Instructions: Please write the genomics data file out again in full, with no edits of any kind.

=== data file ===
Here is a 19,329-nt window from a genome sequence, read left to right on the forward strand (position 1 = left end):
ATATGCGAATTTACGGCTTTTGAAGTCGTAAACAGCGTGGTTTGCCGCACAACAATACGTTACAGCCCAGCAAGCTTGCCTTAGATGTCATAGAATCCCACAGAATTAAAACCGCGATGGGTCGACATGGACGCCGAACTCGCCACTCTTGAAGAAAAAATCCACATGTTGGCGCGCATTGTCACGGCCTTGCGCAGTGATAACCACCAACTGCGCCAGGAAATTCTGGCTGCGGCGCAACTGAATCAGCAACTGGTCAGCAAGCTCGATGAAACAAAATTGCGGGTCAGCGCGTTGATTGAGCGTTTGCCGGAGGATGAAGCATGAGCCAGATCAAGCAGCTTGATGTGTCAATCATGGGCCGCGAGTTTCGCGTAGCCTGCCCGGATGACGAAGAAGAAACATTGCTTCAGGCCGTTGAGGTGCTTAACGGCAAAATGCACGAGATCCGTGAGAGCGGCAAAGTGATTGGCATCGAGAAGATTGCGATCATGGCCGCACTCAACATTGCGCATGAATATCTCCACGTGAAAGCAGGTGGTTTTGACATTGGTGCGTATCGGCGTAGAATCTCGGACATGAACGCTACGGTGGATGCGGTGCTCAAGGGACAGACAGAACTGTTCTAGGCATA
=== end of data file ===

Here is a 19,329-nt window from a genome sequence, read left to right on the forward strand (position 1 = left end):
ATATGCGAATTTACGGCTTTTGAAGTCGTAAACAGCGTGGTTTGCCGCACAACAATACGTTACAGCCCAGCAAGCTTGCCTTAGATGTCATAGAATCCCACAGAATTAAAACCGCGATGGGTCGACATGGACGCCGAACTCGCCACTCTTGAAGAAAAAATCCACATGTTGGCGCGCATTGTCACGGCCTTGCGCAGTGATAACCACCAACTGCGCCAGGAAATTCTGGCTGCGGCGCAACTGAATCAGCAACTGGTCAGCAAGCTCGATGAAACAAAATTGCGGGTCAGCGCGTTGATTGAGCGTTTGCCGGAGGATGAAGCATGAGCCAGATCAAGCAGCTTGATGTGTCAATCATGGGCCGCGAGTTTCGCGTAGCCTGCCCGGATGACGAAGAAGAAACATTGCTTCAGGCCGTTGAGGTGCTTAACGGCAAAATGCACGAGATCCGTGAGAGCGGCAAAGTGATTGGCATCGAGAAGATTGCGATCATGGCCGCACTCAACATTGCGCATGAATATCTCCACGTGAAAGCAGGTGGTTTTGACATTGGTGCGTATCGGCGTAGAATCTCGGACATGAACGCTACGGTGGATGCGGTGCTCAAGGGACAGACAGAACTGTTCTAGGCATA